Wine tasting is simply the subjective assessment and sensory evaluation of wine through taste. While the process of wine tasting itself is probably as old as the production itself, a formalized methodology to evaluate wine has slowly evolved from the 14th century onward.
The first official connoisseurs were French wine critics who visited wine-tasting establishments to evaluate the quality and taste of newly produced wines. Since then, wine tasting has developed into a professional qualification that winemakers are eager to promote and even wine drinkers are likely to take up themselves to satisfy their friends.
To undertake a proper wine tasting, it is important to remember not to touch the stems or skin of the grapes or any other of the natural receptacle for volatile oils (pleasant smells), such as the skin of the grapes or fruit pulp, nor to drink the wine itself (there is always the risk of becoming drunk from the fruit). Instead, one should simply look at the wine in the glass, savoring its appearance and smell, savoring its bouquet and flavor.
A wine tasting event is ideally conducted during the day; if you cannot attend in person, the best thing to do would be to check for fruit aromas in the air, as these can be detected easily using a smell test pen and a lighter fluid.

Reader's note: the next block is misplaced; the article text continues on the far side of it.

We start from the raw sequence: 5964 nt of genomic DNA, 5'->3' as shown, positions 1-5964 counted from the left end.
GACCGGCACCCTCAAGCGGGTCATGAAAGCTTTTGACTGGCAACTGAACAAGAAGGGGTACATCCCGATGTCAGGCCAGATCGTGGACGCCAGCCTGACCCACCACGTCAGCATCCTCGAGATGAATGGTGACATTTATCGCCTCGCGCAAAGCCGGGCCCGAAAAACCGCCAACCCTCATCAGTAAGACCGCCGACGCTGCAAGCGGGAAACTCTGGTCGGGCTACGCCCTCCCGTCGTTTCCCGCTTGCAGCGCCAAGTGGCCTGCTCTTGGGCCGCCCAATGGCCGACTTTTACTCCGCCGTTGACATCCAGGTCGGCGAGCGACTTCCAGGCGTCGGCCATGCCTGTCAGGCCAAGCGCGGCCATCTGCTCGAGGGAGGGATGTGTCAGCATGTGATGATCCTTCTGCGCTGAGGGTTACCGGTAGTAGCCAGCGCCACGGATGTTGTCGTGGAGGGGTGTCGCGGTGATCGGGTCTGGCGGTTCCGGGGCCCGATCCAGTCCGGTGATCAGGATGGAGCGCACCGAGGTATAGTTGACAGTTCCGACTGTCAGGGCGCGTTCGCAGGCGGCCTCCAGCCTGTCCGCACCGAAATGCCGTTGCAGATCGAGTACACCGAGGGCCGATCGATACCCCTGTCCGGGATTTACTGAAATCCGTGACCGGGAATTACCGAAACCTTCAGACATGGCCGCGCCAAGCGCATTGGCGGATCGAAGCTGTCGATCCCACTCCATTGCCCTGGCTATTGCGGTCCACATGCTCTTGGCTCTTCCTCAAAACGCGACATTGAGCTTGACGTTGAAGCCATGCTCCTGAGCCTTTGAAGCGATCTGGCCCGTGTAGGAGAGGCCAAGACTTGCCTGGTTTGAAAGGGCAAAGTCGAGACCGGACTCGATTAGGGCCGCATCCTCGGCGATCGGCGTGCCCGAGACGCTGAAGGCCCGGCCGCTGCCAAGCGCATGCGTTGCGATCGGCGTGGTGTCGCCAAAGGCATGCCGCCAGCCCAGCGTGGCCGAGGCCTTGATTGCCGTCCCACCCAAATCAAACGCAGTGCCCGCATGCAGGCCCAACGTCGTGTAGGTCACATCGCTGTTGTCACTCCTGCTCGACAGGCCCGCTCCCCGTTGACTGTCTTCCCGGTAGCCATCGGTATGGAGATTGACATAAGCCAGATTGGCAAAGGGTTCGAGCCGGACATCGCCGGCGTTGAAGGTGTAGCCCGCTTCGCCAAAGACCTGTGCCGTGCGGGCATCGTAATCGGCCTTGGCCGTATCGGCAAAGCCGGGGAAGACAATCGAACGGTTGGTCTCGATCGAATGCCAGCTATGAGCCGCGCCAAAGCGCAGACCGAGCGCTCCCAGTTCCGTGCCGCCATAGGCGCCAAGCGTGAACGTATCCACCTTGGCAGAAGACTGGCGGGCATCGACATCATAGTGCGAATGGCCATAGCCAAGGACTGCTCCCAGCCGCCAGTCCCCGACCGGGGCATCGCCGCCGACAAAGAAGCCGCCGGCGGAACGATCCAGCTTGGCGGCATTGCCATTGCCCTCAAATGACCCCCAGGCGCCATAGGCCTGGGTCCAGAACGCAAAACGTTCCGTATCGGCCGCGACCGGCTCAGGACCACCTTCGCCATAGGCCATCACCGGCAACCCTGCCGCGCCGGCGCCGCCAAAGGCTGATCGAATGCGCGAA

Before taking part in such an activity, it is important to understand certain basics about the process of wine tasting and the history of winery tours. Some wineries offer guided tours, which can be quite enlightening and informative, especially if they are aged in their vineyards.
Some other wineries may not offer any tours but will instead provide a guided tasting at their restaurant or a nearby vineyard. Either way, the basics of wine tasting can be learned during a private tasting tour, which can be more informative and entertaining than a guided tour.